The Upstate New York Ceramics Invitational at Main Street Arts will feature functional and sculptural ceramic work by 13 artists from the region. This invitational represents some of the most exciting contemporary ceramic work being made in upstate New York.
The exhibition will be held July 11–August 29, 2015.
Online purchasing will begin in mid-July.
Q: Where are you from originally and where are you now?
A: I am originally from Scio, NY, a small town in Western NY. I spent the past two years in Rochester, and now I am a first year graduate student at Alfred University.
Q: When did you realize you wanted to be a ceramic artist?
A: I was introduced to ceramics in high school, and fell in love with the material. However, I was not sure I wanted to pursue ceramics until after I took a ceramics class in undergrad.
Q: Did you make other types of artwork before finding ceramics? Do you currently make other work?
A: I have always enjoyed drawing, and still find forms of it important to my studio practice. In addition to working in ceramics, I also fold paper. I have recently begun to use black and white photography paper and digital photography as well.
Q: Do you have an artistic hero or an artist you look up to?
A: My favorite artist right now is Uta Barth. I think that her photographs are beautiful. I enjoy that her subject matter is visual perception. Someday, I would like to be able to use the subtleties of light and color as well as she does.
Q: What is your largest source of inspiration?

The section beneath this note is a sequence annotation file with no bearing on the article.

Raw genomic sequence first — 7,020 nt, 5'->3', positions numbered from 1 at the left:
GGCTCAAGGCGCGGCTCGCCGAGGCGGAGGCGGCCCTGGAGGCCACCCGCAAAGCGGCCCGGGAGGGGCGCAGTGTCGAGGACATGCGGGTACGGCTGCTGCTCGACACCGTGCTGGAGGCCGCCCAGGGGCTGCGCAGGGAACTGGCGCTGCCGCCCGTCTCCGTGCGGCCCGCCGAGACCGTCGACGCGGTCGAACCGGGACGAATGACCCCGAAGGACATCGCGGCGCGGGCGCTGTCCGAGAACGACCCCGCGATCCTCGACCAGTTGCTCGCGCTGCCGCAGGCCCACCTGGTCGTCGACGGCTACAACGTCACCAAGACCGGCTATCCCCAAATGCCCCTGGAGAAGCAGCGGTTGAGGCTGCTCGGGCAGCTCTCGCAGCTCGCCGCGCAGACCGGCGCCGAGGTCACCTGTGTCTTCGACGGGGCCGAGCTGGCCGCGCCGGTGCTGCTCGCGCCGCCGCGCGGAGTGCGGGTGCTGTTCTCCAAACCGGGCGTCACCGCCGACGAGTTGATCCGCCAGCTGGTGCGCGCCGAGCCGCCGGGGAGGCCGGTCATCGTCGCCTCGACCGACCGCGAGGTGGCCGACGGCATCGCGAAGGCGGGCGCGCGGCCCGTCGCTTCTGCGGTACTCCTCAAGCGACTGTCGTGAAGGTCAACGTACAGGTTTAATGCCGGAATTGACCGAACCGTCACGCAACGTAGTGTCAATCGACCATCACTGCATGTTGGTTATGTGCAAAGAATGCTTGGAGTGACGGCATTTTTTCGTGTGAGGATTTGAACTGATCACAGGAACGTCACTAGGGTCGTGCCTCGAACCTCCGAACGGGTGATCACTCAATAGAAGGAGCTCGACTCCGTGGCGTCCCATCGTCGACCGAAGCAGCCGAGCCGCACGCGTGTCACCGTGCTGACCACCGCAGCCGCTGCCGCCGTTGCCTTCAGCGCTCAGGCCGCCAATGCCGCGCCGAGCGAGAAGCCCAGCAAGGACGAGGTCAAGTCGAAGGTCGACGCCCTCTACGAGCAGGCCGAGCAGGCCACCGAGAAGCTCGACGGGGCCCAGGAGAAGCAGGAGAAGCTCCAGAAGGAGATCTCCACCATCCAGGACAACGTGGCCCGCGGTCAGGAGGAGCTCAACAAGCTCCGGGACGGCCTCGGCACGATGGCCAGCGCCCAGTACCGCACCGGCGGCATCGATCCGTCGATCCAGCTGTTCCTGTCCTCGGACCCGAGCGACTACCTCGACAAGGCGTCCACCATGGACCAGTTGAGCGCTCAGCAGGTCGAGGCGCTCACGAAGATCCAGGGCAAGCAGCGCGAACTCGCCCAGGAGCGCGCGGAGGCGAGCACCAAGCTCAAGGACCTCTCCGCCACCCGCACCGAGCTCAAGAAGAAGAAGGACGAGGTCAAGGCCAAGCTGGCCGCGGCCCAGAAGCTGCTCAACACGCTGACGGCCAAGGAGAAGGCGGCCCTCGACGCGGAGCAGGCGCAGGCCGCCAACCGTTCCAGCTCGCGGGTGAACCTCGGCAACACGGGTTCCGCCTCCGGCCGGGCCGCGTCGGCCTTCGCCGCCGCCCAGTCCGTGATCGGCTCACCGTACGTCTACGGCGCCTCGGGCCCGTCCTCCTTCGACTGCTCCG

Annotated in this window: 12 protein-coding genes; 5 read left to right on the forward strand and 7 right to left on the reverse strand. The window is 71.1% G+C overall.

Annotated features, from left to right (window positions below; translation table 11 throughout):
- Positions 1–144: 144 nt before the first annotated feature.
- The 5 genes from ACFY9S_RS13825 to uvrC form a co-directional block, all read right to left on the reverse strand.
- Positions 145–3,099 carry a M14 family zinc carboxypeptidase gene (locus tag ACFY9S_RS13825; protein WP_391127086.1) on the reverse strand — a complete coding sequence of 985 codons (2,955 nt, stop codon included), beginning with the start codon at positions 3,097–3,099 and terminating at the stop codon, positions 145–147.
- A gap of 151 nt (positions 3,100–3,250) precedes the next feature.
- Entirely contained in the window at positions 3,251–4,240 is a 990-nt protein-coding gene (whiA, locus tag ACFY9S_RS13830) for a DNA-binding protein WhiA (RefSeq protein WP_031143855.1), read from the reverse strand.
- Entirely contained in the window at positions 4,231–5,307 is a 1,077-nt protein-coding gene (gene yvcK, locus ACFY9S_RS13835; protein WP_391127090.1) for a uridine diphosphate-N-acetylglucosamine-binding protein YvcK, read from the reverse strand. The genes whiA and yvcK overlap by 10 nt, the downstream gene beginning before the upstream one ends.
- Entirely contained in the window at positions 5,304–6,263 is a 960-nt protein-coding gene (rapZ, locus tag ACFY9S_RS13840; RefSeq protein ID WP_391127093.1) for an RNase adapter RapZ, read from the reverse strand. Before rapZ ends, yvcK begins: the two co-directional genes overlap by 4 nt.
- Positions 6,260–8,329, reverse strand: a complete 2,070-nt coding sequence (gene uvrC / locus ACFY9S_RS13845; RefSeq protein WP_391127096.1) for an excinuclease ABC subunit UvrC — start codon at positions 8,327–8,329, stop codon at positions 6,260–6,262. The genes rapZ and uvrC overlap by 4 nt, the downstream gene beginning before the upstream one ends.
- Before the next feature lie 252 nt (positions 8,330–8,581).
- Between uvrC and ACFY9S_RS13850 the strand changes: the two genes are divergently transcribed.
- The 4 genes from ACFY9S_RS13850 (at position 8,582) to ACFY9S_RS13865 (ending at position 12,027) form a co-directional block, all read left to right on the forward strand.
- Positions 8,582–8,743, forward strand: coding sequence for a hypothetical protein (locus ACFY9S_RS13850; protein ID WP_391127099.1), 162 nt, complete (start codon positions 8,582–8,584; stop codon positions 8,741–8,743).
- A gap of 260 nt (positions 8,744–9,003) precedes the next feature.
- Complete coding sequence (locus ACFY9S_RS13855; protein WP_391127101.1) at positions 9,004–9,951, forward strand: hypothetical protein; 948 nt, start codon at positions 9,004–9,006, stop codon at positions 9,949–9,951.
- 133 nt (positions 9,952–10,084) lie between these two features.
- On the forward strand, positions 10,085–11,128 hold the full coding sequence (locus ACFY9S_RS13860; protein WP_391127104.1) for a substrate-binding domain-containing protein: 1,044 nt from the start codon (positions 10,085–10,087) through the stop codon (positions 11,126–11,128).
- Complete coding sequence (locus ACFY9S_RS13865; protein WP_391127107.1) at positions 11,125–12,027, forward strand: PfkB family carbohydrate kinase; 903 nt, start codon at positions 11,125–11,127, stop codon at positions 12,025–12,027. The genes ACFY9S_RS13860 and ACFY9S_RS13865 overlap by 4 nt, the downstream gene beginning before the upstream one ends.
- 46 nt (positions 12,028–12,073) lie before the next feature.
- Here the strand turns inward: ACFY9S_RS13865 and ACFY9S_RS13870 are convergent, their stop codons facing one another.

A: I am constantly inspired by my dad, who is a wood worker and furniture maker. I grew up in an environment where there was always a project happening. His attention to detail and level of craftsmanship push me to attain that same level of finish in my own work.
Q: Do you look forward to opening the kiln? Or do you wince at the thought of something going wrong in there?
A: I think that opening the kiln is always a mix of excitement and fear. When I am waiting for a kiln to fire or cool, I usually have a lot of dreams, most of which are much more terrifying than anything that has actually come out of the kiln. One thing that drives making is striving to understand more about the ceramic process and overcome problems that may happen in the kiln.
Q: What is it like being a ceramic artist in Upstate NY?
A: I have been working as an artist in Western NY for the past couple of years. I have found there to be many institutions and individuals who are willing to support the exploration of a young artist. I feel grateful for this support. Also, I have enjoyed meeting many other artists in the area who are also supportive of each other. For me personally, it is nice to be close to the support of my family, and also part of this community.
Q: Where else are you showing your work this summer or fall?
A: I am currently in graduate school, so I am not focused on showing my work right now. I’m hoping to spend a lot of time in the studio this summer working out some ideas while school is not in session.
Q: Is there anything strange or unique that people might not know about you?
A: I don’t think there is anything too strange about me. I have recently begun to work in a darkroom, which I find to be a peaceful environment conducive to clear thinking.